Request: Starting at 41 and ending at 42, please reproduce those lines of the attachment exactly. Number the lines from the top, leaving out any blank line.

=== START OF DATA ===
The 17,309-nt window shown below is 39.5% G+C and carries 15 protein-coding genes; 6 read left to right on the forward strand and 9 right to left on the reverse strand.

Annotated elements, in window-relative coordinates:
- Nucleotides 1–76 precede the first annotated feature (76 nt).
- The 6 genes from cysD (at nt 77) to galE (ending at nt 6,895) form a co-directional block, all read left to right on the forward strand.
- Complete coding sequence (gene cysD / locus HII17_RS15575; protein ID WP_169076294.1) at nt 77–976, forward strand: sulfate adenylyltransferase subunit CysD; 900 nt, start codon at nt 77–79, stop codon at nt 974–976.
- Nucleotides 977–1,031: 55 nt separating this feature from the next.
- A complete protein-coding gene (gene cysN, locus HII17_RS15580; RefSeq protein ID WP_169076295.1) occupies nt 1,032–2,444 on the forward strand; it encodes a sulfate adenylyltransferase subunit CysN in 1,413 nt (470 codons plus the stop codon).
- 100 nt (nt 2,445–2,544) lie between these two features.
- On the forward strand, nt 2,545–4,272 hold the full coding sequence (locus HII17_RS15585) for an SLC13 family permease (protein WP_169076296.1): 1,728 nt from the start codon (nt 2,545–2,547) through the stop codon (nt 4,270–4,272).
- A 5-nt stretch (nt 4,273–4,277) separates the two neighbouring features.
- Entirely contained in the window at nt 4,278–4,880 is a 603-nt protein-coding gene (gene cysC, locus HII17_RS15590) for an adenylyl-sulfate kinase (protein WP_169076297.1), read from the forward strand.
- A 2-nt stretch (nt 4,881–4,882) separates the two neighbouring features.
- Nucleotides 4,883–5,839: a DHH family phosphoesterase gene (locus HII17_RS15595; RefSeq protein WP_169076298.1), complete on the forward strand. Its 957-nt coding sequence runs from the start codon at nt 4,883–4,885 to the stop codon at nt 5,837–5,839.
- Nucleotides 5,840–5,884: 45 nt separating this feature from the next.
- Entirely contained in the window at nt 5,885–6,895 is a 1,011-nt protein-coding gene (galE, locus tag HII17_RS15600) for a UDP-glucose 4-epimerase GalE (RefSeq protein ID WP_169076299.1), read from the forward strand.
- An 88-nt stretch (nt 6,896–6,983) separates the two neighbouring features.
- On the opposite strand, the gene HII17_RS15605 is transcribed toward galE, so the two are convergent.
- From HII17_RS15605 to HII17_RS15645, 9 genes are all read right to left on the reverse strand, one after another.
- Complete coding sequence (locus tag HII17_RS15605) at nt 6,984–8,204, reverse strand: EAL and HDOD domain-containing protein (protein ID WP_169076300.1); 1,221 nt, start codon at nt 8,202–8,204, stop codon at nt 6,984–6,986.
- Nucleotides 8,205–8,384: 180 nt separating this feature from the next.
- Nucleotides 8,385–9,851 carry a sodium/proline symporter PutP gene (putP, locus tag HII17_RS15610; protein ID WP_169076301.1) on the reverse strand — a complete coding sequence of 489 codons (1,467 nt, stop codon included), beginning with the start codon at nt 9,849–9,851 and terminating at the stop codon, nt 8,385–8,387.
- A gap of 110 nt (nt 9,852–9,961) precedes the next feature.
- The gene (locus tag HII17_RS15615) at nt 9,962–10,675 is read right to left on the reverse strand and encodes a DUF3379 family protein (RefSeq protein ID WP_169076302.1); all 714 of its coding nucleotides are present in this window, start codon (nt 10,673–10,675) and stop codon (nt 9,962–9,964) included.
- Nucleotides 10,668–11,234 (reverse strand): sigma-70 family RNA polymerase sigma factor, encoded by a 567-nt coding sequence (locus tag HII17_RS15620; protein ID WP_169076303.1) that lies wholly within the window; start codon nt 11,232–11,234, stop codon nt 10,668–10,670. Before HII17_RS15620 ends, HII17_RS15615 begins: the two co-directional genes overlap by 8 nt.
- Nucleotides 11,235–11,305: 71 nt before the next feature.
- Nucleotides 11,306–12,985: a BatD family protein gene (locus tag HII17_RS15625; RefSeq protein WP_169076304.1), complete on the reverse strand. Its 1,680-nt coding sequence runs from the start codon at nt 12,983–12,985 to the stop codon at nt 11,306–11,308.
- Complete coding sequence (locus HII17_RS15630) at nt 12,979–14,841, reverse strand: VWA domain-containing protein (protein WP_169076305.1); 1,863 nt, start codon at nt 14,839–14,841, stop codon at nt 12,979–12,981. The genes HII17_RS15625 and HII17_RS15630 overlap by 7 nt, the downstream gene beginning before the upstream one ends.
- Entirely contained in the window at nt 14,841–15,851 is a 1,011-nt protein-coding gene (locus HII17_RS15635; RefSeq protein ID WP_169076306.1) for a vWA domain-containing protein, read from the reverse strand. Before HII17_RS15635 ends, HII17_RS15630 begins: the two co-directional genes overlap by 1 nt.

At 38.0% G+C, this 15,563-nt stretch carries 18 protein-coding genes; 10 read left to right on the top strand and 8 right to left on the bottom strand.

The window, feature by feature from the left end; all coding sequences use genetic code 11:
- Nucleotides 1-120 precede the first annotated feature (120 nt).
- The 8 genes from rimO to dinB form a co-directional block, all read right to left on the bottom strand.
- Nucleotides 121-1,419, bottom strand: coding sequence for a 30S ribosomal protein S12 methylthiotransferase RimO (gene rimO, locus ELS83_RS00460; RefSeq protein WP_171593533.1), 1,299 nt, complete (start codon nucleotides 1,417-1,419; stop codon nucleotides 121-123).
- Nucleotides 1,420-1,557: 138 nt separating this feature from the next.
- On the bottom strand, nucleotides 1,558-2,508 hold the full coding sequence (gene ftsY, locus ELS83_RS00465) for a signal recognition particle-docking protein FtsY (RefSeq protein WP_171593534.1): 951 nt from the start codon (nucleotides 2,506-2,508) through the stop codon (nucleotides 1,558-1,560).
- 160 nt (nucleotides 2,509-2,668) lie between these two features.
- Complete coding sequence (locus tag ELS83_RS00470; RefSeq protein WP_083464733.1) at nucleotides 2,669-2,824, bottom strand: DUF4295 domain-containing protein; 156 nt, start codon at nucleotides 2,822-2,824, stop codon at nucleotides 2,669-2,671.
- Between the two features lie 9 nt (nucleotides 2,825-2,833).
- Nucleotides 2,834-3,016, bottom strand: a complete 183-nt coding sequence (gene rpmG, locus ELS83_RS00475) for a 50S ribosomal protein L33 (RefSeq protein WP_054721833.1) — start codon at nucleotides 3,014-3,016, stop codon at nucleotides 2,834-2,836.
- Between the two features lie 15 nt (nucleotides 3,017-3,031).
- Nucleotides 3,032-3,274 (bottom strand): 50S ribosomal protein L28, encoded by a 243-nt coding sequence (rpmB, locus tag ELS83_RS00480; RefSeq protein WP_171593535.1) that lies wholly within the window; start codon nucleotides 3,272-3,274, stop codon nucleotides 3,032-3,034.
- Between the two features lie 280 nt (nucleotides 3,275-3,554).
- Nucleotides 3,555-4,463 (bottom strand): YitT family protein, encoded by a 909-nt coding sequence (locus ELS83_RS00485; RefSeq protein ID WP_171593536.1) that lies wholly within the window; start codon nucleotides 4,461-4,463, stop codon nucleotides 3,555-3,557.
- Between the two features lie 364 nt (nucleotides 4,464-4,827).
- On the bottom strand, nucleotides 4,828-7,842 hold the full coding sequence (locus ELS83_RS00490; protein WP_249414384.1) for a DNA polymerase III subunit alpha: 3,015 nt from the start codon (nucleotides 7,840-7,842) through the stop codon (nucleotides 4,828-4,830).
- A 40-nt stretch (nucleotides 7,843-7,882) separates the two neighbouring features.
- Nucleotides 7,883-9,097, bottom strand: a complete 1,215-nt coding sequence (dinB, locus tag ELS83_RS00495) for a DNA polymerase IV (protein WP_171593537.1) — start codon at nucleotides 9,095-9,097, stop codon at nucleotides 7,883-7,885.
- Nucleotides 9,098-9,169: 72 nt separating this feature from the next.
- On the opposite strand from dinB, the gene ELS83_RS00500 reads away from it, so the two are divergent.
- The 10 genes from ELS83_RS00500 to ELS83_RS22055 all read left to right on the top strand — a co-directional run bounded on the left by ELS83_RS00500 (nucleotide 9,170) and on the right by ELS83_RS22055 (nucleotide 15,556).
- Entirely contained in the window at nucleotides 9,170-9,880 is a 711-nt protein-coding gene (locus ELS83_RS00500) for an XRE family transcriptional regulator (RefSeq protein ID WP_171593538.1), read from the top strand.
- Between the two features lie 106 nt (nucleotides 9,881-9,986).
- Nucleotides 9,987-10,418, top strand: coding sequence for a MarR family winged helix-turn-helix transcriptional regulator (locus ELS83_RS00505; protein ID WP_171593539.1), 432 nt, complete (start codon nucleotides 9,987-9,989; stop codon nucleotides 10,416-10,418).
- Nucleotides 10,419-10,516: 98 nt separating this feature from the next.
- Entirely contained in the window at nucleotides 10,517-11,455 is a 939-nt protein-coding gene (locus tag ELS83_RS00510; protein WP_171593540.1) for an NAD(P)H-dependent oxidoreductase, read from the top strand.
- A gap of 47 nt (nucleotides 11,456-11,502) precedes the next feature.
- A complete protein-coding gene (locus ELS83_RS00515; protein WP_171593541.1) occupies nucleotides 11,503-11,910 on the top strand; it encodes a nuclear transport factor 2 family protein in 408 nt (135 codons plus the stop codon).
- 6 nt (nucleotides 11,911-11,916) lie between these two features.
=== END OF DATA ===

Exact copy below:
- Nucleotides 3,032-3,274 (bottom strand): 50S ribosomal protein L28, encoded by a 243-nt coding sequence (rpmB, locus tag ELS83_RS00480; RefSeq protein WP_171593535.1) that lies wholly within the window; start codon nucleotides 3,272-3,274, stop codon nucleotides 3,032-3,034.
- Between the two features lie 280 nt (nucleotides 3,275-3,554).